Fighting Fire

In its profile of William Battle, the first black NYPD officer, the Times offers a comparison:


Today, blacks are 23 percent of the city's population, and 18 percent of all police officers. Black, Hispanic and Asian New Yorkers make up nearly 48 percent among all ranks, and among police officers they have been a majority since 2006. 

 Among higher-ranking officers, promoted on the basis of competitive civil service tests, minority officers constitute 39 percent of sergeants, up from 19 percent a decade ago; 25 percent of lieutenants, up from 13 percent; and 17 percent of captains, up from 5 percent. Of the 43 blacks who have passed the test for captain since then, nearly half have been promoted to higher ranks.

I was debating someone in comments a while back about the Times mixing stats. This is what I was talking about. It would be nice if they'd followed through on the black percentage of police officers up through the ranks.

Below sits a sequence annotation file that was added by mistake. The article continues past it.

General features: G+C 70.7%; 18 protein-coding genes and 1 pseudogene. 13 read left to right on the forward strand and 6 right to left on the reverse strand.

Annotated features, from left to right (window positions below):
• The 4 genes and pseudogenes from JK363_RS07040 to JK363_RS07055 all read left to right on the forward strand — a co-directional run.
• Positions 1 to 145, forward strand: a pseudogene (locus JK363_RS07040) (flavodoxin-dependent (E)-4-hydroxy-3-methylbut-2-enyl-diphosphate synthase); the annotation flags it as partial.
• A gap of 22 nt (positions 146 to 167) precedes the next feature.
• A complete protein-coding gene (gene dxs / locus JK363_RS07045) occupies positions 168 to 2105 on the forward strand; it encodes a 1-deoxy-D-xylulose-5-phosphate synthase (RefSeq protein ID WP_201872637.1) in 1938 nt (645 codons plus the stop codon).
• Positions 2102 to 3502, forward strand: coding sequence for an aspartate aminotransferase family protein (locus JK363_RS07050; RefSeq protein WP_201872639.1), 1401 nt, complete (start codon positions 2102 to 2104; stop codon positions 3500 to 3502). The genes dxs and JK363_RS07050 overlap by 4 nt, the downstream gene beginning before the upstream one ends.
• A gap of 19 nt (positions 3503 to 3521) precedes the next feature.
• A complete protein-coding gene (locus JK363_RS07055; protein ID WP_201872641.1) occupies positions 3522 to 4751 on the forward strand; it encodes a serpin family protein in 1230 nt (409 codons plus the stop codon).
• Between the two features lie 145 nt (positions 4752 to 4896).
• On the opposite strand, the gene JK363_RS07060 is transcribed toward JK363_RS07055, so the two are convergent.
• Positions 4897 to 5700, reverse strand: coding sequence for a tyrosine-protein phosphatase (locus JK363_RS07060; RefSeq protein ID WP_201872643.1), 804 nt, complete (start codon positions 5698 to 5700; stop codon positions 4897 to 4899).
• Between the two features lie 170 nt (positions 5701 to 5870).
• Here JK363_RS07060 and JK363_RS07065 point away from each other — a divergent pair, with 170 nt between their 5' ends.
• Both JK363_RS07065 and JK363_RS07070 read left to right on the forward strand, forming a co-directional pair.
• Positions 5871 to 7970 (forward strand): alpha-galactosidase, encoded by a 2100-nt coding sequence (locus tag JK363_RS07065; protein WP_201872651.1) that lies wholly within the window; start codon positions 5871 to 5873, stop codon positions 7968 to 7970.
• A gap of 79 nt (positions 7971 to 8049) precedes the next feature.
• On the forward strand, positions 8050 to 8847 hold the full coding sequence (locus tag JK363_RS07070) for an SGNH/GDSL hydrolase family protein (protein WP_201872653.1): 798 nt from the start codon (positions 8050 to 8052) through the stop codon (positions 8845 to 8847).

But be that as it may, it seems like police departments have done a reasonably good job, in areas with diverse populations, of integrating. I've never understood why its been so much harder in the fire department:

In 1971, blacks constituted 32 percent of the city's population, but only 5 percent of the fire department. Almost four decades later, only 3.4 percent of the FDNY is black, and less than 7 percent is Latino. In a city with only a 35 percent white population, the FDNY is about 90 percent white... 

New York's fire department is also whiter than those in other cities. Of the fire departments in eight of the nation's largest cities, New York's is dead last in diversity.

It's not even so much that minorities are underrepresented in the FDNY as it is that they are almost invisible. 90 percent white is a really high number.
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Ta-Nehisi Coates is a national correspondent at The Atlantic, where he writes about culture, politics, and social issues. He is the author of the memoir The Beautiful Struggle.

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